In other news, I checked with an accountant at an agency I used to work at here, and they have been audited twice. They don't charge sales tax on production. So it seems to me if they can survive a pair of audits without charging sales tax on production, then I should be fine.

Thanks for another perspective on things from a different state.
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Old February 12th, 2006, 08:22 PM   #8
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I htink the big thing is whethere your state taxes services or not. Some states do, and that would probably sweep video production into the same category. Good Luck. I suggest you try asking someone else in the tax agency, and getting/finding something in writing either form them or from your accountant. That would at least prove "reasonable efforts" and avoid penalties later if you happen to lose. Taxes are what they say they are, George Washington would roll over in his grave.
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Old February 13th, 2006, 12:20 AM   #9
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According to the tax law, services are not taxable under the sales tax stipulation. However, tangible personal property that is transferred via sale is subject to sales tax. The auditor I spoke with seemed to think that a wedding video is the result of production (service) and the DVD (tangible property). The problem I have with this is that a website designer can design a website and not charge sales tax, even though a website does exist tangibly (in the form of data files, just like video on a DVD).

I think you're right. I'm going to be consulting with an accountant and possibly asking a different person at the tax commission (except I don't know who I spoke with the first time).

Regarding GW, I hear you, sometimes taxes make me rollover, and I'm not even dead yet!
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Old February 13th, 2006, 02:57 AM   #10
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Tax laws are different for each state. Some states, like Alaska don't have sales tax, so we don't have to collect any. Some states, such as Texas, have situations that require a company to collect taxes from the very first sale while others can sale a certain amount of service without collecting any tax but if they go over a set amount of income they are charged tax on ALL the income. Example... if the company sales more than $5000 in one quarter they are required to collect sales tax on everything from the very first dollar they make.

Taking it one step further, there is also a law that states if you have a customer who orders something by mail and they do not live in the state you do business they are not required to pay sales tax. BUT if they pick up the item they are required to pay tax (like someone in New Mexico who drives to Texas to shop or pick up something).

As far as internet sales are regarded, they are considered for the most part tax exempt unless you sale a product on line to someone in your home state. If the item crosses state lines the sales are exempt.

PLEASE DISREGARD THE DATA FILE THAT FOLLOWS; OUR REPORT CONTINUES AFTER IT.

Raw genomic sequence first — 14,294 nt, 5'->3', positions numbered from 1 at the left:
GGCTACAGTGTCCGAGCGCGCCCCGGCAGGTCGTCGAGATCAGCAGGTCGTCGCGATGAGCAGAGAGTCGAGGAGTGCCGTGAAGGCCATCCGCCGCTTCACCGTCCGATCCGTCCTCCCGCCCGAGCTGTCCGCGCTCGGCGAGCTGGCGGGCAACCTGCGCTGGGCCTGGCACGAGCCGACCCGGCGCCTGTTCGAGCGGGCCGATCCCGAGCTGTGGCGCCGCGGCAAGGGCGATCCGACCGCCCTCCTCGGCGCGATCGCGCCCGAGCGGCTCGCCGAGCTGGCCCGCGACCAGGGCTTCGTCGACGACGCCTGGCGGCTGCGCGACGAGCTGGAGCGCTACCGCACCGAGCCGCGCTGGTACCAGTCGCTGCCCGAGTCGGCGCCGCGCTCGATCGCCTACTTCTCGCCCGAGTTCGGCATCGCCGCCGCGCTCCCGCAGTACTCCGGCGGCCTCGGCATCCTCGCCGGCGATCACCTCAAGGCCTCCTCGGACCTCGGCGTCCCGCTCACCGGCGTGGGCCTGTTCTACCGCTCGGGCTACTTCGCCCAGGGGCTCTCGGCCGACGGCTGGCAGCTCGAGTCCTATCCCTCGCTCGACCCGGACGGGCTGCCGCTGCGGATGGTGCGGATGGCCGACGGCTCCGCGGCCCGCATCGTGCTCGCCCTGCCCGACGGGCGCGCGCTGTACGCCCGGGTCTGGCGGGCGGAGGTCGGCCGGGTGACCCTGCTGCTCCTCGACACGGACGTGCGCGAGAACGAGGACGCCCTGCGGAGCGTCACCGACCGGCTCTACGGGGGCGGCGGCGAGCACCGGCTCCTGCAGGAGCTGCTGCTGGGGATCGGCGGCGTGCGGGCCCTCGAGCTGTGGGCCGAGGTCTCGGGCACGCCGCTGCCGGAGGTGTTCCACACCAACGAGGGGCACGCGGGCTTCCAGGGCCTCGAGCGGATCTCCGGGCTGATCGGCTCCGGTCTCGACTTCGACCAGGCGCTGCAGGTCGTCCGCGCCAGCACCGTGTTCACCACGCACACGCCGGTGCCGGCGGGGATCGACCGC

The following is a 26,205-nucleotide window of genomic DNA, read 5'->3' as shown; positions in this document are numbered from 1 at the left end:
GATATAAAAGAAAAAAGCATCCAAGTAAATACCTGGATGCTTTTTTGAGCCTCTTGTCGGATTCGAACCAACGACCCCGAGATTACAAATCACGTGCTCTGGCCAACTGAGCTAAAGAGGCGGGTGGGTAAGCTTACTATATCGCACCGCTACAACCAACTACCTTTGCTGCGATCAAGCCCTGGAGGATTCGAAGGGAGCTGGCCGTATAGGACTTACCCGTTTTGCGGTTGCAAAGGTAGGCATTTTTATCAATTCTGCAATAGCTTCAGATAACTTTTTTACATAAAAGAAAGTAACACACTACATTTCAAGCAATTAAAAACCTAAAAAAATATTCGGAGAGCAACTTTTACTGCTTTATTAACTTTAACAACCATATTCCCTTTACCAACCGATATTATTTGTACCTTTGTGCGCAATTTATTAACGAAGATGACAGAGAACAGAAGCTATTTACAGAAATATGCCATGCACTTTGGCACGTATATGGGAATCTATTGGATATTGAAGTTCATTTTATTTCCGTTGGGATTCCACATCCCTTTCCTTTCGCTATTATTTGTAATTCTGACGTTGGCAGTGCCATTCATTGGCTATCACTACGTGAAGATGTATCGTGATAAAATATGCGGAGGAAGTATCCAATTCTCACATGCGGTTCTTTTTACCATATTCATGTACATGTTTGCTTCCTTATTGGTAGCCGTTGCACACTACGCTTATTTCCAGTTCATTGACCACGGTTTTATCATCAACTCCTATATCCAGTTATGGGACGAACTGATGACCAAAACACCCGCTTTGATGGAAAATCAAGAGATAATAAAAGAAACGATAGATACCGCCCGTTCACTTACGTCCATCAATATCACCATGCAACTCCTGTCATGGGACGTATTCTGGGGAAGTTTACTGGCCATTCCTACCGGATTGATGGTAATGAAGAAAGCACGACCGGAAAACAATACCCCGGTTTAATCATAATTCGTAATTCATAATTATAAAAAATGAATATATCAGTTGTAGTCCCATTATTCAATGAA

I think what it boils down to it they like to keep all of us confused. :)
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Old February 13th, 2006, 03:26 AM   #11
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Amen, halleluah (sp?) and amen again.
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Old February 13th, 2006, 06:04 AM   #12
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Quote:
Originally Posted by Anna Schaffrina
As far as internet sales are regarded, they are considered for the most part tax exempt unless you sale a product on line to someone in your home state. If the item crosses state lines the sales are exempt.
Well I am not a tax expert in any way, which is why I hire an accountant. But I think your statement is confusing, if not wrong. Here in NJ the code makes it very clear that just because a business is not authorized to collect taxes, it doesn't mean that the purchaser doesn't have to pay taxes. This topic has come up before, and I've looked at the tax websites in other states which are also similar.

Again, just speaking for my own state, they are very clear that NJ sales tax must be paid on all items purchased from out of state unless you have already paid tax to the state where the purchase was made. I suggest that everyone familiarize themselves with their own laws, and consult their own accountants on this sort of thing.
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Old February 14th, 2006, 04:30 AM   #13
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Quote:
Originally Posted by Boyd Ostroff
Well I am not a tax expert in any way, which is why I hire an accountant. But I think your statement is confusing, if not wrong. Here in NJ the code makes it very clear that just because a business is not authorized to collect taxes, it doesn't mean that the purchaser doesn't have to pay taxes. This topic has come up before, and I've looked at the tax websites in other states which are also similar.